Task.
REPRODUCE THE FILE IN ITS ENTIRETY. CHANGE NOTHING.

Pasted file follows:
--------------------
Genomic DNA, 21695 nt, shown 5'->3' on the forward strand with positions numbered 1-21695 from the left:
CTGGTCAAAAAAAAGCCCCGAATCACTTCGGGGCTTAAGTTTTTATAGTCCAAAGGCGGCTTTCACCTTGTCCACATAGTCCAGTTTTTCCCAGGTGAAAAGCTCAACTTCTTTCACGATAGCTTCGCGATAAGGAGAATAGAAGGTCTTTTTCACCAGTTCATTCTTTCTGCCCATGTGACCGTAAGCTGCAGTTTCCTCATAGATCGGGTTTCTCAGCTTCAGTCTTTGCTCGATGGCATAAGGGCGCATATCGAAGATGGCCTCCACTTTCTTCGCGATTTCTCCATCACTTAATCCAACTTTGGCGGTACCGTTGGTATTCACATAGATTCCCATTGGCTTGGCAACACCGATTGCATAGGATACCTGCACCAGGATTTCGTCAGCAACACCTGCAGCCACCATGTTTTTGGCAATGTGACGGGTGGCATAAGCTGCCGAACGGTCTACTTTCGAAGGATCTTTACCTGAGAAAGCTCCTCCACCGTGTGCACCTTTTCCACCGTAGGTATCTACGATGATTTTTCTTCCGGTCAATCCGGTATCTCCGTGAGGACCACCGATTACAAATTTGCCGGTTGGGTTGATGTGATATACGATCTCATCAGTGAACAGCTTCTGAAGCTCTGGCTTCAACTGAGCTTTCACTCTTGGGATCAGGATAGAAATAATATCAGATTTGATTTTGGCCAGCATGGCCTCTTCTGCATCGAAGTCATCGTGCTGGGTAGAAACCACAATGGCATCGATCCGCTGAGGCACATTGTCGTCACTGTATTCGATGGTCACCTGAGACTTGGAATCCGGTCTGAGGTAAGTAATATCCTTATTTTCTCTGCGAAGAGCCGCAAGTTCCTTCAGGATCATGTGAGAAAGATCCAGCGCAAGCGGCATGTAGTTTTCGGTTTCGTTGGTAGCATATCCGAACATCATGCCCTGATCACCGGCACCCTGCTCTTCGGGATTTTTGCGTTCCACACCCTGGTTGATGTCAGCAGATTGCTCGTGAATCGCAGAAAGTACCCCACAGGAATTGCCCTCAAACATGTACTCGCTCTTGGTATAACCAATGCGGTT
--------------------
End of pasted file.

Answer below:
Genomic DNA, 21695 nt, shown 5'->3' on the forward strand with positions numbered 1-21695 from the left:
CTGGTCAAAAAAAAGCCCCGAATCACTTCGGGGCTTAAGTTTTTATAGTCCAAAGGCGGCTTTCACCTTGTCCACATAGTCCAGTTTTTCCCAGGTGAAAAGCTCAACTTCTTTCACGATAGCTTCGCGATAAGGAGAATAGAAGGTCTTTTTCACCAGTTCATTCTTTCTGCCCATGTGACCGTAAGCTGCAGTTTCCTCATAGATCGGGTTTCTCAGCTTCAGTCTTTGCTCGATGGCATAAGGGCGCATATCGAAGATGGCCTCCACTTTCTTCGCGATTTCTCCATCACTTAATCCAACTTTGGCGGTACCGTTGGTATTCACATAGATTCCCATTGGCTTGGCAACACCGATTGCATAGGATACCTGCACCAGGATTTCGTCAGCAACACCTGCAGCCACCATGTTTTTGGCAATGTGACGGGTGGCATAAGCTGCCGAACGGTCTACTTTCGAAGGATCTTTACCTGAGAAAGCTCCTCCACCGTGTGCACCTTTTCCACCGTAGGTATCTACGATGATTTTTCTTCCGGTCAATCCGGTATCTCCGTGAGGACCACCGATTACAAATTTGCCGGTTGGGTTGATGTGATATACGATCTCATCAGTGAACAGCTTCTGAAGCTCTGGCTTCAACTGAGCTTTCACTCTTGGGATCAGGATAGAAATAATATCAGATTTGATTTTGGCCAGCATGGCCTCTTCTGCATCGAAGTCATCGTGCTGGGTAGAAACCACAATGGCATCGATCCGCTGAGGCACATTGTCGTCACTGTATTCGATGGTCACCTGAGACTTGGAATCCGGTCTGAGGTAAGTAATATCCTTATTTTCTCTGCGAAGAGCCGCAAGTTCCTTCAGGATCATGTGAGAAAGATCCAGCGCAAGCGGCATGTAGTTTTCGGTTTCGTTGGTAGCATATCCGAACATCATGCCCTGATCACCGGCACCCTGCTCTTCGGGATTTTTGCGTTCCACACCCTGGTTGATGTCAGCAGATTGCTCGTGAATCGCAGAAAGTACCCCACAGGAATTGCCCTCAAACATGTACTCGCTCTTGGTATAACCAATGCGGTT